A major challenge in data management to date is how to manage uncertainty in the data; uncertainty may exist because the data was extracted automatically from text, or was derived from the physical world such as RFID data, or was obtained by integrating several data sets using fuzzy matches, or may be the result of complex stochastic models. This has motivated research on probabilistic databases, where uncertainty is modeled using probabilities, and whose goal is to deliver predictable performance for queries on large probabilistic databases. Probabilistic inference is known to be intractable in general, but once we fix a query and considers only the database as variable input, it becomes a specialized problem, which requires a specialized analysis. I will show that Unions of Conjunctive Queries (also known as non-recursive datalog rules) admit a dichotomy: every query is either provably \#P hard, or can be evaluated in PTIME. For practical purposes, the most interesting part of this dichotomy is the PTIME algorithm, which relies on the inclusion/exclusion formula. Interestingly, the algorithm succeeds in evaluating in polynomial time some queries for which the underlying Boolean formula does not admit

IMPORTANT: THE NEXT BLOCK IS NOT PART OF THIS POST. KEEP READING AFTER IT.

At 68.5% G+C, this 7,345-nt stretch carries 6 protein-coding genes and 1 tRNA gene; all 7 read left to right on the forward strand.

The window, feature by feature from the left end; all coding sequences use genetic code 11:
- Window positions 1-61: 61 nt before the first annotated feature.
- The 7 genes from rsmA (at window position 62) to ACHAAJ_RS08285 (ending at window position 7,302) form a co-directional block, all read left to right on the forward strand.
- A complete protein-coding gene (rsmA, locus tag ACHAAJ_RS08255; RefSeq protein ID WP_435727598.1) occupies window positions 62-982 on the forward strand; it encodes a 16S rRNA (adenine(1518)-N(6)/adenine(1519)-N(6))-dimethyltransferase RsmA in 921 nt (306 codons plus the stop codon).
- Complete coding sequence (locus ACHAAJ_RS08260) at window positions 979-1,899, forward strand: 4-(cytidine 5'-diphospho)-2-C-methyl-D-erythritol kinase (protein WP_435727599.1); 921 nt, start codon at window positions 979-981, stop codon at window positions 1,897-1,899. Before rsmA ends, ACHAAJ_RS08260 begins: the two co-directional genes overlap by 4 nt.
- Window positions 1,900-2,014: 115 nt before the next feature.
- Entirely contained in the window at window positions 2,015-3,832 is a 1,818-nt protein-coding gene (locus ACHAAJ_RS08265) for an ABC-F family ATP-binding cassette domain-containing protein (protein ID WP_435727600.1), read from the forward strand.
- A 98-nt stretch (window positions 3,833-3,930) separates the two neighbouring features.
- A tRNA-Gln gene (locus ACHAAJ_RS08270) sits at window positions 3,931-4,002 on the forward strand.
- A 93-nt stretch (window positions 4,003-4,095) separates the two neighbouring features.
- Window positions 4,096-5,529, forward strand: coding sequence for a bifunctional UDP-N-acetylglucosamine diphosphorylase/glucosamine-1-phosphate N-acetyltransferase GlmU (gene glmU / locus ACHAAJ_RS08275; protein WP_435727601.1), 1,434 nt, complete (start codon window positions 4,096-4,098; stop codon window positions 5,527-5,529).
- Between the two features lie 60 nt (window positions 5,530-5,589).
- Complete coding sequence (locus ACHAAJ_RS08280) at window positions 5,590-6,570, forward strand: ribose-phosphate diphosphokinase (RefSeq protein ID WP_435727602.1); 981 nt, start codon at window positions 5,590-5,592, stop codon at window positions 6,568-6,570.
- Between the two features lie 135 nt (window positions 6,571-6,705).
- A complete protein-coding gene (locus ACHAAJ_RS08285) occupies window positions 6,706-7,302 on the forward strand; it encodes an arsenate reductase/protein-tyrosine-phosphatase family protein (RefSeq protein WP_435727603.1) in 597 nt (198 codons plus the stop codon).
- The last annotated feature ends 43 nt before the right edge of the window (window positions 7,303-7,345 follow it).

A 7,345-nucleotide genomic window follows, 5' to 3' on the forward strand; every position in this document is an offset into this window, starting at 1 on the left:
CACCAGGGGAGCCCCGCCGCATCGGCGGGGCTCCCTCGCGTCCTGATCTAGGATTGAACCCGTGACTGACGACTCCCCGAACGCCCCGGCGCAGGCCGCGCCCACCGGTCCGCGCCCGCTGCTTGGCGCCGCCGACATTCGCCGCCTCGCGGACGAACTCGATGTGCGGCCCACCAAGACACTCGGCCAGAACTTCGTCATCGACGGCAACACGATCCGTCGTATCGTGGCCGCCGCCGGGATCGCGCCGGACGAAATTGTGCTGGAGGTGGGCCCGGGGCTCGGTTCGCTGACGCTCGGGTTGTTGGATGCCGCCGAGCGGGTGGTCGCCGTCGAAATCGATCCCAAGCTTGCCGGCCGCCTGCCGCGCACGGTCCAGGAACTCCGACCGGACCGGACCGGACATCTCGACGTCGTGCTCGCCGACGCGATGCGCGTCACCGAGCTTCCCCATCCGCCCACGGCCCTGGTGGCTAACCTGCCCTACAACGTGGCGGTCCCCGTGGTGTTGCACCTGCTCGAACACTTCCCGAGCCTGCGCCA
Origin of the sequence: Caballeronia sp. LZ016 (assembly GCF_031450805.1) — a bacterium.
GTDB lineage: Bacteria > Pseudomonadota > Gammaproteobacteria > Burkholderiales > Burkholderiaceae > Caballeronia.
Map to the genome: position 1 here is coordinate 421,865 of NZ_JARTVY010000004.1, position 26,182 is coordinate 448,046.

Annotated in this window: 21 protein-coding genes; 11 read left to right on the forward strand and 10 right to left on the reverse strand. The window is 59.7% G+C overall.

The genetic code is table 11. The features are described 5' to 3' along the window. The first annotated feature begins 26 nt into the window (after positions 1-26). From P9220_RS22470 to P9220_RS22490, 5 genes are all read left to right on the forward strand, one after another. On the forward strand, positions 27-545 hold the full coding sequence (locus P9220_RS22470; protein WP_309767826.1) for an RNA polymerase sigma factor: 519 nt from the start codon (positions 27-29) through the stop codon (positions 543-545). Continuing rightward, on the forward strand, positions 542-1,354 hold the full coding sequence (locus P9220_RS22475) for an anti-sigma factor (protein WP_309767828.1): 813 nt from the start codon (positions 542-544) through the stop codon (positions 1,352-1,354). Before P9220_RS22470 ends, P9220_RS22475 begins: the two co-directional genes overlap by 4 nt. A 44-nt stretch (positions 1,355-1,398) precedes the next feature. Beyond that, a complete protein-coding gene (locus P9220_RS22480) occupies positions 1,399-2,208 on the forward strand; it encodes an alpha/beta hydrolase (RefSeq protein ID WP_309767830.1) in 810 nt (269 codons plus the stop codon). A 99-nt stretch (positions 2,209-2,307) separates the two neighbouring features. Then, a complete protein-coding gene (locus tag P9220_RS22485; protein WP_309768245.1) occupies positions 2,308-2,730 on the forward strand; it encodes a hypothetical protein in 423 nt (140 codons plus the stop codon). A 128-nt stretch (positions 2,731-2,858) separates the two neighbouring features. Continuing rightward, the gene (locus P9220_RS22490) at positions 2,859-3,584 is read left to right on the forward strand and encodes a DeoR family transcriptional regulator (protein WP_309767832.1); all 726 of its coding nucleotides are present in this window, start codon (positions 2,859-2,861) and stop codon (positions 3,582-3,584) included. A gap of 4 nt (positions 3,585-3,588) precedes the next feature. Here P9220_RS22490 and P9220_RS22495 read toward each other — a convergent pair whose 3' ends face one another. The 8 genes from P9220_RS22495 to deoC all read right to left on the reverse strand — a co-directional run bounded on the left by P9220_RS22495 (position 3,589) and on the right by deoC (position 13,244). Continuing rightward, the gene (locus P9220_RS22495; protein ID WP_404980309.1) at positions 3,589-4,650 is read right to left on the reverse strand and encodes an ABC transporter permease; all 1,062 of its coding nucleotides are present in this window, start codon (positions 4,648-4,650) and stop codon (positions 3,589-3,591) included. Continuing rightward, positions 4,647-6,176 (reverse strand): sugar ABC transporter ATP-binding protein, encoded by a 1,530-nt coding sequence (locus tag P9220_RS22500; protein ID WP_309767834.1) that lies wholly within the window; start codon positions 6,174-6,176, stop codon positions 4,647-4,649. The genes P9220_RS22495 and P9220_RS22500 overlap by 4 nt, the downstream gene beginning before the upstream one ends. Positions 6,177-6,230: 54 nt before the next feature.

polynomial size OBDDs or FBDDs, or even (we conjecture) a polynomial size d-DNNF.\\
Dan Suciu is a Professor in Computer Science at the University of Washington. He received his Ph.D. from the University of Pennsylvania in 1995, then was a principal member of the technical staff at AT and T Labs until he joined the University of Washington in 2000. Professor Suciu is conducting research in data management, with an emphasis on topics that arise from sharing data on the Internet, such as management of semistructured and heterogeneous data, data security, and managing data with uncertainties. He is a co-author of two books Data on the Web: from Relations to Semistructured Data and XML, 1999, and Probabilistic Databases, 2011. He holds twelve US patents, received the 2000 ACM SIGMOD Best Paper Award, the 2010 PODS Ten Years Best paper award, and is a recipient of the NSF Career Award and of an Alfred P. Sloan Fellowship. Suciu's PhD students Gerome Miklau and Christopher Re received the ACM SIGMOD Best Dissertation Award in 2006 and 2010 respectively, and Nilesh Dalvi was a runner up in 2008.